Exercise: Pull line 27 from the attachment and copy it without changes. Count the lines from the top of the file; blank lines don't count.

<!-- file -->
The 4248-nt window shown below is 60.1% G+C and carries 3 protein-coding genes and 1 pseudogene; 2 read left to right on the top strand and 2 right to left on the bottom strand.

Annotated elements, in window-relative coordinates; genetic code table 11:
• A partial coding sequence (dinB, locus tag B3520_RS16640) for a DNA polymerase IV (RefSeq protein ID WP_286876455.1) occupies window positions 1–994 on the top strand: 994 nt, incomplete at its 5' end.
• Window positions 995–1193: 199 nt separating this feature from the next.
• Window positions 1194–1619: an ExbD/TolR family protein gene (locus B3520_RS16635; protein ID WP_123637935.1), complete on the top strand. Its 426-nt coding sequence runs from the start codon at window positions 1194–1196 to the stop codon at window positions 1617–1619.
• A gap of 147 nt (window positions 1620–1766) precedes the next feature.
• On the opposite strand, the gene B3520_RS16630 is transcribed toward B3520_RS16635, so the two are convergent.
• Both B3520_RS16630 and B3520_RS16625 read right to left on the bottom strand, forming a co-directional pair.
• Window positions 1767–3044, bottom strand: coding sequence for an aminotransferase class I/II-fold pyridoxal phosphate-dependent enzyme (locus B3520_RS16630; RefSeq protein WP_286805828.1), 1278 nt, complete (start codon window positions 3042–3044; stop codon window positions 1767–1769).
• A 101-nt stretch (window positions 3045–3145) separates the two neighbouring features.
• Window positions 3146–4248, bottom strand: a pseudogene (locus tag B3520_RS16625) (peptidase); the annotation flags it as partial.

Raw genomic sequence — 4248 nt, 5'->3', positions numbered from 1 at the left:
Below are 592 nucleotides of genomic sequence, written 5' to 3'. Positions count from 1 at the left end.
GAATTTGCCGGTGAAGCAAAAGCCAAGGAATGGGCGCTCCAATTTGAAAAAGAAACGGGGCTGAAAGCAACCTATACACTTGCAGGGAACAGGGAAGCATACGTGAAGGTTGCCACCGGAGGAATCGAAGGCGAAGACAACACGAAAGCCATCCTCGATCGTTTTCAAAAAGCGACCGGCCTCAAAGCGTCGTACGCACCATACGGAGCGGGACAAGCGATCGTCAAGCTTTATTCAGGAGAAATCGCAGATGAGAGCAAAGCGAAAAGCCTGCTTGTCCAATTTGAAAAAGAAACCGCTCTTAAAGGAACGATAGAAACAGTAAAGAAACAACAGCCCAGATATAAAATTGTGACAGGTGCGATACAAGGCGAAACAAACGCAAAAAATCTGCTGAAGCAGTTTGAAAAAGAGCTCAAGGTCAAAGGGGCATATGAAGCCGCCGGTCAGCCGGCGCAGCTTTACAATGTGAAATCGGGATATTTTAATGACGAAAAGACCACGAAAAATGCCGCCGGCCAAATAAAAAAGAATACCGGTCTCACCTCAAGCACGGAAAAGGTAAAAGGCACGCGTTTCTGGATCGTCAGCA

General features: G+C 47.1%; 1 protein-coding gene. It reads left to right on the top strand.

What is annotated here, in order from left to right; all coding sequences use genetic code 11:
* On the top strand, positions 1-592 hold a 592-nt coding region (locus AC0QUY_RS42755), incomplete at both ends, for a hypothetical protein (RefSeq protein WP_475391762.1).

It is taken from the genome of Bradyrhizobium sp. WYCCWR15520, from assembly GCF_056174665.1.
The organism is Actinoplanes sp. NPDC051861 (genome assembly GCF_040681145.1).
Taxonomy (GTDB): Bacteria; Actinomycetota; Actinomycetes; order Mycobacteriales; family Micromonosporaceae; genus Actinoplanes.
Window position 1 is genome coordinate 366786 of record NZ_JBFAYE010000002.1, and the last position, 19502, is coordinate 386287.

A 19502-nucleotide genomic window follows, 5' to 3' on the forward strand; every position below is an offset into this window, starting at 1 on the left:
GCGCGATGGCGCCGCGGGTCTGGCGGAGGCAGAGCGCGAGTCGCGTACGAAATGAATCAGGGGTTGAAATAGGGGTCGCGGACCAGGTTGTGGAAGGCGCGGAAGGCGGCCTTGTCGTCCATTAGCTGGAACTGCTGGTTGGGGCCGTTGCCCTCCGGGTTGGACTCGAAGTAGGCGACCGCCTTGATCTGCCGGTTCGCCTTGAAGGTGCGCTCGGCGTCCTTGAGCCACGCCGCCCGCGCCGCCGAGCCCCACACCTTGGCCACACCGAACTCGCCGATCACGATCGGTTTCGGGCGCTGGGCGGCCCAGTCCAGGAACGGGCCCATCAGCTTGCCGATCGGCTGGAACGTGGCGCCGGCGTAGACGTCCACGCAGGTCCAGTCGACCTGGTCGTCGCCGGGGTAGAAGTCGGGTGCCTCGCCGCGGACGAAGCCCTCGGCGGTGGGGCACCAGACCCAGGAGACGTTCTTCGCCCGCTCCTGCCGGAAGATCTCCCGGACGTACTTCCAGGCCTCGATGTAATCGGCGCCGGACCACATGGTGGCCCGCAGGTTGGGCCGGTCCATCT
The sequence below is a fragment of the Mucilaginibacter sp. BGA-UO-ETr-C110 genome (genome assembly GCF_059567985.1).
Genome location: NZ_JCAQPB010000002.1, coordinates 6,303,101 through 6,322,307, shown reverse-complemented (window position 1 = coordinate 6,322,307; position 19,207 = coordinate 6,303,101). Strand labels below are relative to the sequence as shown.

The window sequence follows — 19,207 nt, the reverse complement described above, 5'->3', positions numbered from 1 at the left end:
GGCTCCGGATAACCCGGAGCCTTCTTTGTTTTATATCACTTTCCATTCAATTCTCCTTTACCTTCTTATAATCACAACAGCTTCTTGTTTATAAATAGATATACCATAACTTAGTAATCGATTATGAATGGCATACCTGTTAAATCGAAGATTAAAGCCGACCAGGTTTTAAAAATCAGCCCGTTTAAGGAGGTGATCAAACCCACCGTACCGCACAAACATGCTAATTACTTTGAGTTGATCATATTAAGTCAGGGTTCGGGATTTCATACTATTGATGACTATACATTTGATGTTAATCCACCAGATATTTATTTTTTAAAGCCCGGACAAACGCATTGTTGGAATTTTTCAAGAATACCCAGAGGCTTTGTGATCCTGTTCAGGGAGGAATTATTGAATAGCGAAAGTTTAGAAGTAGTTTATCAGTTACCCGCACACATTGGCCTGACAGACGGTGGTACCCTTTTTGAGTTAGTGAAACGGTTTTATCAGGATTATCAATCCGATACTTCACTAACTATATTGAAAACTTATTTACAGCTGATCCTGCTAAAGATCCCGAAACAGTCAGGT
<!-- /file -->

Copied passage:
GGCTCCGGATAACCCGGAGCCTTCTTTGTTTTATATCACTTTCCATTCAATTCTCCTTTACCTTCTTATAATCACAACAGCTTCTTGTTTATAAATAGATATACCATAACTTAGTAATCGATTATGAATGGCATACCTGTTAAATCGAAGATTAAAGCCGACCAGGTTTTAAAAATCAGCCCGTTTAAGGAGGTGATCAAACCCACCGTACCGCACAAACATGCTAATTACTTTGAGTTGATCATATTAAGTCAGGGTTCGGGATTTCATACTATTGATGACTATACATTTGATGTTAATCCACCAGATATTTATTTTTTAAAGCCCGGACAAACGCATTGTTGGAATTTTTCAAGAATACCCAGAGGCTTTGTGATCCTGTTCAGGGAGGAATTATTGAATAGCGAAAGTTTAGAAGTAGTTTATCAGTTACCCGCACACATTGGCCTGACAGACGGTGGTACCCTTTTTGAGTTAGTGAAACGGTTTTATCAGGATTATCAATCCGATACTTCACTAACTATATTGAAAACTTATTTACAGCTGATCCTGCTAAAGATCCCGAAACAGTCAGGT